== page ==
Royal Baby: London Crowd Sings, Landmarks Light Up in Celebration
UPDATED: The London Eye and BT Tower are among the British capital's landmarks that celebrated the baby boy as thousands gathered outside of Buckingham Palace.
LONDON – Major buildings in the British capital on Monday night were lit up in patriotic colors or with congratulatory messages for Kate Middleton and Prince William after the birth of their baby boy.
Meanwhile, thousands of people gathered outside of Buckingham Palace to celebrate the baby and take a look at an easel with the official birth announcement.
The sights provided visual fodder for TV networks and websites, which had spent most day waiting for news of the baby. And they lent London an air of entertainment and celebration not seen since the 2012 Summer Olympics and Queen Elizabeth II's diamond jubilee.
Central London's BT Tower was shown on U.K. TV networks late Monday with its video wall portion lit up with the simple message: "It's a Boy!" The video wall of the landmark of the telecom giant, which competes with the likes of U.K. pay TV giant BSkyB, also showed a white stork carrying a baby in a bundle.
As announced ahead of the birth, the London Eye Ferris Wheel on the south bank of the River Thames, which is one of the main sights of the city, featured red, white and blue lights -- the colors of Britain's Union Jack flag -- to celebrate the birth of the first child of the Duke and Duchess of Cambridge.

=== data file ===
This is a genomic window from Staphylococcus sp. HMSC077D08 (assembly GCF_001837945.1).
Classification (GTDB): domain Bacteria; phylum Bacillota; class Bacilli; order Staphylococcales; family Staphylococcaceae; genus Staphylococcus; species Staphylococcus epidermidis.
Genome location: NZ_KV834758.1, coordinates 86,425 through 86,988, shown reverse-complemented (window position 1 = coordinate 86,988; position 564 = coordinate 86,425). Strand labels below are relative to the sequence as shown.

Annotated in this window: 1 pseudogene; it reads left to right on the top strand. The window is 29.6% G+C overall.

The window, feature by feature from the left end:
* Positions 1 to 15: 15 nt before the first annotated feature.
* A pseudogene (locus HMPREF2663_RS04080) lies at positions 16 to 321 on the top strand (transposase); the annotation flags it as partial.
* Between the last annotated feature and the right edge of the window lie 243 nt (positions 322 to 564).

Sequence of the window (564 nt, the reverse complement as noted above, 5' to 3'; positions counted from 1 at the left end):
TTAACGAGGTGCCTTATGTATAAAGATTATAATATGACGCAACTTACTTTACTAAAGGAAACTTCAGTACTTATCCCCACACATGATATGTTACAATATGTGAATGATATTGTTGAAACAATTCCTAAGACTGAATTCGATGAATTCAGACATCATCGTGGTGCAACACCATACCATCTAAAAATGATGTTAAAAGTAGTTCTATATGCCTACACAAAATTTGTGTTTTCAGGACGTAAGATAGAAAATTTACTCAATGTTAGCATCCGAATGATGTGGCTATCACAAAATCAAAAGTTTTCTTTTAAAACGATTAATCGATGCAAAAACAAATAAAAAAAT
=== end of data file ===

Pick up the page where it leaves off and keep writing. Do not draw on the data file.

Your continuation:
Adding to the pomp and celebratory notes typical for the British capital was a crier dressed in full regalia who announced the birth of the royal baby outside the Lindo Wing of St. Mary's Hospital in Paddington, West London on Monday evening. ITV News also showed crowds outside the hospital singing "Happy Birthday."
With no name known yet, the crowd sang "dear royal baby" instead of a name. On Tuesday, ceremonial gun salutes will sound across London to mark the birth. The King's Troop Royal Horse Artillery and the Honourable Artillery Company will carry them out, according to news reports.